* S.African investors have favoured firms taking on debt
* Companies consider equity now as banks' bad loans soar
* JSE among the best performing stock markets globally
JOHANNESBURG, Sept 23 (Reuters) - South Africa is set see a
wave of equity fundraising as banks' capacity to lend is under
strain from rising bad debts just as corporations are in need of
funds to cope with fallout from the coronavirus pandemic.
South African companies, unlike many of their global peers,
have historically been averse to raising money via the stock
market as investors prefer them to take on more debt.
Banks have obliged.
But with coronavirus-related bad debts setting South African
banks' profits back by around a decade, the period of easy money
may be drawing to a close.
"The economic environment is not going to be conducive (for
lending) anytime soon and debt levels will increase over the
next six months," said Simon Denny, head of Barclays South
"I am surprised that South Africa is not seeing any major
equity capital raises."
He said the economic conditions were expected to trigger a
round of equity capital raising from around December.
Company managements, however, will need to convince
investors who have generally punished stocks for attempting
Last month, cement maker PPC Ltd's shares nosedived
as investors hammered it following a rights issue announcement.
In July, South Africa's restaurants group Famous Brands Ltd
backed away from plans to raise equity after its
announcement provoked a similar backlash.
PPC declined to comment for this story and Famous Brands did
not reply to an email seeking comment.
"Generally, there is a higher level of resistance by
shareholders for dilution," said Richard Stout, Standard Bank's
head of equity capital markets for South Africa and sub-Saharan
Banks' pre-pandemic willingness to lend allowed many
companies to create a short-term liquidity buffer, he said. But
as those funds run out and they increasingly feel the pandemic's
fallout, companies will need to raise equity from the fourth
quarter and extending well into next year.
The likes of Africa Rainbow Capital Investments Ltd
and condiment maker AllJoy Food, have already signalled
to investors that they will seek to raise equity in the coming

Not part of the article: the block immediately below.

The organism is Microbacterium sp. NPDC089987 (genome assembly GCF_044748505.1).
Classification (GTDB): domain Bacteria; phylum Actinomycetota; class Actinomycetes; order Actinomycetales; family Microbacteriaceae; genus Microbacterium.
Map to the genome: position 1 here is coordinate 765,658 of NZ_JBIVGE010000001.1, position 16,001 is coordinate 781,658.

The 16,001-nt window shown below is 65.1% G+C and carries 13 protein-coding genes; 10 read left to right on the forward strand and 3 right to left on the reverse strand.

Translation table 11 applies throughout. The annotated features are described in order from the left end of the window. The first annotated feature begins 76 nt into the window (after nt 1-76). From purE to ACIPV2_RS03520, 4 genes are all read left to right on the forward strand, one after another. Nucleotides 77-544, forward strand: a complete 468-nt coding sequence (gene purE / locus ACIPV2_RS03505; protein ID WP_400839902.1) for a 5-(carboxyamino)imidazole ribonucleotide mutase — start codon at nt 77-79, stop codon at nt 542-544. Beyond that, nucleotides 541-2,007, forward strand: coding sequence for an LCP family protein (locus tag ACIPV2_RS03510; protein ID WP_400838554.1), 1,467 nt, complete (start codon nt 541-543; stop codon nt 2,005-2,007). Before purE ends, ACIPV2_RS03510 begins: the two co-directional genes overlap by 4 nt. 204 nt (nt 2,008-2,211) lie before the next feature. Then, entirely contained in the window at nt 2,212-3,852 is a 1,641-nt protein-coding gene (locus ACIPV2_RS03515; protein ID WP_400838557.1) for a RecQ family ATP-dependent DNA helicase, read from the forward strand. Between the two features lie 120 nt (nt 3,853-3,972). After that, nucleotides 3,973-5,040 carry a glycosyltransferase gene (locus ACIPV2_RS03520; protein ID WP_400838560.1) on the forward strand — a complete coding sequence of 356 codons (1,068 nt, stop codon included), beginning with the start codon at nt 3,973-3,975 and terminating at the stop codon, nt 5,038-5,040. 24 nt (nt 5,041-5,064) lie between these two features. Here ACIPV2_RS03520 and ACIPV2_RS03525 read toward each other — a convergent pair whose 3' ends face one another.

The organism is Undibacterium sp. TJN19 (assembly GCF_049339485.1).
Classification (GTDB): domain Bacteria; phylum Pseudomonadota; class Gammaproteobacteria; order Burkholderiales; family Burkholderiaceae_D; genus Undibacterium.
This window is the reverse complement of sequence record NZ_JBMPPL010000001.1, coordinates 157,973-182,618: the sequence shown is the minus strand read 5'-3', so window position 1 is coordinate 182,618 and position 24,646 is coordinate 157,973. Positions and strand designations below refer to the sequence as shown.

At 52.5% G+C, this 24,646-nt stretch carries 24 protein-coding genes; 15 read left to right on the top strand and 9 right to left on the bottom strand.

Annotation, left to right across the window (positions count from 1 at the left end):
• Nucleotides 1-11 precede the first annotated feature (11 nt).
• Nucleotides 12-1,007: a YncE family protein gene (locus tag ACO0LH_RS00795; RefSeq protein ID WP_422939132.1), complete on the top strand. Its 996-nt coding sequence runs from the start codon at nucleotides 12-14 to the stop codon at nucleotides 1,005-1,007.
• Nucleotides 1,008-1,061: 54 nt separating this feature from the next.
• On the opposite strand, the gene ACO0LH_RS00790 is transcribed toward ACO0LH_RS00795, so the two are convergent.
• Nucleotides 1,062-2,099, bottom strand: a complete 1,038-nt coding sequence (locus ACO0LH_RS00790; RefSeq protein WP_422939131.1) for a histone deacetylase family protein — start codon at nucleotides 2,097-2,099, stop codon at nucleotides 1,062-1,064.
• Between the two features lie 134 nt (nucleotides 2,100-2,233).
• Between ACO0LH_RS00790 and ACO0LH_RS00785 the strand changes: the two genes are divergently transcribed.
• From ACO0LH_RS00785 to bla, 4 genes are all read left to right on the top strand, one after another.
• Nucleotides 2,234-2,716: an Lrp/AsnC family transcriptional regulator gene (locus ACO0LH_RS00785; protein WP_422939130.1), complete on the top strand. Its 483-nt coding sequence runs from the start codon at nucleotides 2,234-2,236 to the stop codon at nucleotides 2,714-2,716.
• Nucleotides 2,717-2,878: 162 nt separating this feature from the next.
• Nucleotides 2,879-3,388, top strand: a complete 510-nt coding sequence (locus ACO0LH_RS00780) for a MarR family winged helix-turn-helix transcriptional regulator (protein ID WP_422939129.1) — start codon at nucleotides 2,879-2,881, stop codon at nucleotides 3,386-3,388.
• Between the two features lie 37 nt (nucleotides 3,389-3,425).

"Banks are getting risk averse which will make several
listed entities raise equity," said Muhammed Naasif Darsot,
chief executive of AllJoy, which is pursuing multiple strategies
to raise the capital needed to grow its business.
Africa Rainbow Capital, in a circular to shareholders on
Monday, said it planned to raise equity to support investee
companies and meet medium-term fund requirements.
Stock markets around the world have bounced back after
tumbling in March on fears of a COVID-induced economic slowdown.
The Johannesburg Stock Exchange (JSE) - Africa's biggest - is
among the strongest performers with its benchmark index
up 40% since a March 19 crash.
South African companies could capitalise on current high
stock prices to raise money. But so far they have lagged behind
international peers, with South African equity raising totalling
just $1.3 billion through August.
Indian companies, meanwhile, raised $28 billion through
August, while in Australia companies raised $22 billion,
Refinitiv data showed, outpacing South Africa even after
factoring in discrepancies in market capitalisation and number
South African companies have essentially kicked the can down
the road by not raising equity, said one international banker,
who did not want to be identified.
"I think what we need is for the companies to see their
third quarter (September end) performance. That is when they
will realise they need to raise equity," he said.
(Reporting by Promit Mukherjee
Editing by Joe Bavier and Jane Merriman)